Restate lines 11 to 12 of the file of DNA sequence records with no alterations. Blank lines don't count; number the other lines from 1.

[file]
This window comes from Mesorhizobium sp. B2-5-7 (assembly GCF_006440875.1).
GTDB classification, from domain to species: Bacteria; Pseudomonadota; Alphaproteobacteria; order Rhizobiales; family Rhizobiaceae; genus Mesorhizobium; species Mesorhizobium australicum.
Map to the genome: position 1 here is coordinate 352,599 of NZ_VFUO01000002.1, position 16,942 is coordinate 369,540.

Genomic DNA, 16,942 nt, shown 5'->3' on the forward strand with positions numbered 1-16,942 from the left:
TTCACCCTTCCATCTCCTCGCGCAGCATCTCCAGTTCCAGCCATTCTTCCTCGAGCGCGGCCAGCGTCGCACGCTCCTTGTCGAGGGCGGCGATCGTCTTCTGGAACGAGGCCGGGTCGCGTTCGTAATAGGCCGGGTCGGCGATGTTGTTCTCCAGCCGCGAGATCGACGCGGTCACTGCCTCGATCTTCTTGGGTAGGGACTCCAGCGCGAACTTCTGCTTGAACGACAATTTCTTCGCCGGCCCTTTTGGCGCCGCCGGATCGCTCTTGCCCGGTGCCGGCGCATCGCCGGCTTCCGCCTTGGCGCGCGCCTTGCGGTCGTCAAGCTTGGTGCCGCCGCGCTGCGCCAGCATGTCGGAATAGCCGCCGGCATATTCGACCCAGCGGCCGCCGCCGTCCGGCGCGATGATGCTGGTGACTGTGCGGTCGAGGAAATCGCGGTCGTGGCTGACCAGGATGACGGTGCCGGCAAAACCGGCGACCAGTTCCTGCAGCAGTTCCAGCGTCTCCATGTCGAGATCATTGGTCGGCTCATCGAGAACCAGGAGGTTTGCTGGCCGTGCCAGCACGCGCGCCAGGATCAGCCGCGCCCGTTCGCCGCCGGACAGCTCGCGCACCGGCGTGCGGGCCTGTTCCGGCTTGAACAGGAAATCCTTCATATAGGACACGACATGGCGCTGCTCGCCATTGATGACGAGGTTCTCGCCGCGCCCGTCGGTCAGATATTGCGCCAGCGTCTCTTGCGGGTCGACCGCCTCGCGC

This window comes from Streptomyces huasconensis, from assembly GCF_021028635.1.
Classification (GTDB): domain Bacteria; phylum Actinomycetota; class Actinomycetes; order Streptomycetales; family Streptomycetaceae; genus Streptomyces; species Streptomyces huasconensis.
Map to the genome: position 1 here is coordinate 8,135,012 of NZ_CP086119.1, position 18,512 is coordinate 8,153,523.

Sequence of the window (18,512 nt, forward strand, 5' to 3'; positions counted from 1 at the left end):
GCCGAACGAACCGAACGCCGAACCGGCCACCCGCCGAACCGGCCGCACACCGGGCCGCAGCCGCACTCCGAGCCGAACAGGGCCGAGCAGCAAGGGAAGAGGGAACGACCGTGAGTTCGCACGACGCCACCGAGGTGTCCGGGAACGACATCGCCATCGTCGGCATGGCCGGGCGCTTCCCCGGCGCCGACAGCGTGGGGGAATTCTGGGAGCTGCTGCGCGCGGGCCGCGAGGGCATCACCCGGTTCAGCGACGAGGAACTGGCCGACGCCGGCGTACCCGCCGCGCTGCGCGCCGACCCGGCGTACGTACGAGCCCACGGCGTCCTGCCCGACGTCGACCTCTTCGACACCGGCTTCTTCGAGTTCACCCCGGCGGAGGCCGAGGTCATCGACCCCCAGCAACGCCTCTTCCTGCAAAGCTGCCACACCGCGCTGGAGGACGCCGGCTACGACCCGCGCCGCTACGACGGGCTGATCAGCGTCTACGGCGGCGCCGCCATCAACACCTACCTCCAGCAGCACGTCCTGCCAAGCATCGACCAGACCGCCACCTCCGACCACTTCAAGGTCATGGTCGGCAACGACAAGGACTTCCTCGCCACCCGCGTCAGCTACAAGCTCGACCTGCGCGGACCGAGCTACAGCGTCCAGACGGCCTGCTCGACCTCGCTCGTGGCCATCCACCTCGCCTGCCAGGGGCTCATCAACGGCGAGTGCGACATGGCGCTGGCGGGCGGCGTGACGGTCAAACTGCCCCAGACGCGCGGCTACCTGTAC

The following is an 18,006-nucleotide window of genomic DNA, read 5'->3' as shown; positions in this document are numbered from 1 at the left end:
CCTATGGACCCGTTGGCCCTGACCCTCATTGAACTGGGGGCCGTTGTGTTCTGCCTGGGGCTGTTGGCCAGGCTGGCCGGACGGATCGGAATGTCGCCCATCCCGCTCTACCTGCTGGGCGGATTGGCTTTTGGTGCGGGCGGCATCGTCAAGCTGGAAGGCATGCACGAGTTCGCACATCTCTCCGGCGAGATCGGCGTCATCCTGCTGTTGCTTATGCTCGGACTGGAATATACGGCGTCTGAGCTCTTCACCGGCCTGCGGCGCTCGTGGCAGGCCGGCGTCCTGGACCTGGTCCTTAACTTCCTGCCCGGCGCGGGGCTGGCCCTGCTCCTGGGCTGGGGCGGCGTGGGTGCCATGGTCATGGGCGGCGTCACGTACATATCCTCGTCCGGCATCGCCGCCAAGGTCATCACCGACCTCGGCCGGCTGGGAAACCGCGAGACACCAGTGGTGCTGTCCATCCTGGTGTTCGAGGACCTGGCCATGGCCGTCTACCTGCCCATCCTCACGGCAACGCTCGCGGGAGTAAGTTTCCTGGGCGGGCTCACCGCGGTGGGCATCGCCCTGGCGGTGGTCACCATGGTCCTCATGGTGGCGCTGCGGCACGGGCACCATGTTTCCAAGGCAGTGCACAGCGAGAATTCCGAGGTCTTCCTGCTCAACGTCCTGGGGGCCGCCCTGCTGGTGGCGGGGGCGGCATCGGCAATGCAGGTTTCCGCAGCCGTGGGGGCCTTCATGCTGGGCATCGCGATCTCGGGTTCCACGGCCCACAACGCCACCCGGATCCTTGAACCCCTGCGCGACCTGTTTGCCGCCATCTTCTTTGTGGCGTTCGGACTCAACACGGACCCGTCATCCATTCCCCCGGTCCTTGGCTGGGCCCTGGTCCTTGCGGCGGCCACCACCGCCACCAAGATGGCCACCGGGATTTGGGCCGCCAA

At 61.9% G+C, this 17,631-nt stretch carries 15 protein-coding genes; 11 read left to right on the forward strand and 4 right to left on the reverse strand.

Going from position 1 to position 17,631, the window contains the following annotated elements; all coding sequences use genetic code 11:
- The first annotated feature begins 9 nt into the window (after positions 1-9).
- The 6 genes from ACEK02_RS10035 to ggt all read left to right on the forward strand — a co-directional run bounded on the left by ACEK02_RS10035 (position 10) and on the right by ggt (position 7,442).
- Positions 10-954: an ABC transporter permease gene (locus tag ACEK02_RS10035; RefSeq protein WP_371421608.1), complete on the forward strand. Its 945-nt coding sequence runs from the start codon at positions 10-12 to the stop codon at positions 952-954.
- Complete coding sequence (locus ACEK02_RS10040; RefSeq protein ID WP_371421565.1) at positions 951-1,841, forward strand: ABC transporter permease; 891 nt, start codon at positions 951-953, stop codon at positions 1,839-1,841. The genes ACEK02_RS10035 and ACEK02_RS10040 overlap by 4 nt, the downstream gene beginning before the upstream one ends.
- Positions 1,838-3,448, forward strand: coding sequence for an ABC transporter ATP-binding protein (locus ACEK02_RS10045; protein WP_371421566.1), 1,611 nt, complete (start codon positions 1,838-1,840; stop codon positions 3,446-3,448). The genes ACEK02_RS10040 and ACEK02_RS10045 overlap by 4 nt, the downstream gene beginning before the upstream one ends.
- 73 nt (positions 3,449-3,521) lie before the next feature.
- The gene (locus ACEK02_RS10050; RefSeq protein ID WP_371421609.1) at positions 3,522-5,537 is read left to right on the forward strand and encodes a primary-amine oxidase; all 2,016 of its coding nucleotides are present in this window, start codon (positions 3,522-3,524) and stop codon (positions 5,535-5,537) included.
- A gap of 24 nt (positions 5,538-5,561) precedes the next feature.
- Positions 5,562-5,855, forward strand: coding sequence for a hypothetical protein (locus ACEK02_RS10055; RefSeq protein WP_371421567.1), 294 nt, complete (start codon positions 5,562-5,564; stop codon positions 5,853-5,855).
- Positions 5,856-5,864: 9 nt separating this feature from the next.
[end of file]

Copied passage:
The following is an 18,006-nucleotide window of genomic DNA, read 5'->3' as shown; positions in this document are numbered from 1 at the left end:
CCTATGGACCCGTTGGCCCTGACCCTCATTGAACTGGGGGCCGTTGTGTTCTGCCTGGGGCTGTTGGCCAGGCTGGCCGGACGGATCGGAATGTCGCCCATCCCGCTCTACCTGCTGGGCGGATTGGCTTTTGGTGCGGGCGGCATCGTCAAGCTGGAAGGCATGCACGAGTTCGCACATCTCTCCGGCGAGATCGGCGTCATCCTGCTGTTGCTTATGCTCGGACTGGAATATACGGCGTCTGAGCTCTTCACCGGCCTGCGGCGCTCGTGGCAGGCCGGCGTCCTGGACCTGGTCCTTAACTTCCTGCCCGGCGCGGGGCTGGCCCTGCTCCTGGGCTGGGGCGGCGTGGGTGCCATGGTCATGGGCGGCGTCACGTACATATCCTCGTCCGGCATCGCCGCCAAGGTCATCACCGACCTCGGCCGGCTGGGAAACCGCGAGACACCAGTGGTGCTGTCCATCCTGGTGTTCGAGGACCTGGCCATGGCCGTCTACCTGCCCATCCTCACGGCAACGCTCGCGGGAGTAAGTTTCCTGGGCGGGCTCACCGCGGTGGGCATCGCCCTGGCGGTGGTCACCATGGTCCTCATGGTGGCGCTGCGGCACGGGCACCATGTTTCCAAGGCAGTGCACAGCGAGAATTCCGAGGTCTTCCTGCTCAACGTCCTGGGGGCCGCCCTGCTGGTGGCGGGGGCGGCATCGGCAATGCAGGTTTCCGCAGCCGTGGGGGCCTTCATGCTGGGCATCGCGATCTCGGGTTCCACGGCCCACAACGCCACCCGGATCCTTGAACCCCTGCGCGACCTGTTTGCCGCCATCTTCTTTGTGGCGTTCGGACTCAACACGGACCCGTCATCCATTCCCCCGGTCCTTGGCTGGGCCCTGGTCCTTGCGGCGGCCACCACCGCCACCAAGATGGCCACCGGGATTTGGGCCGCCAA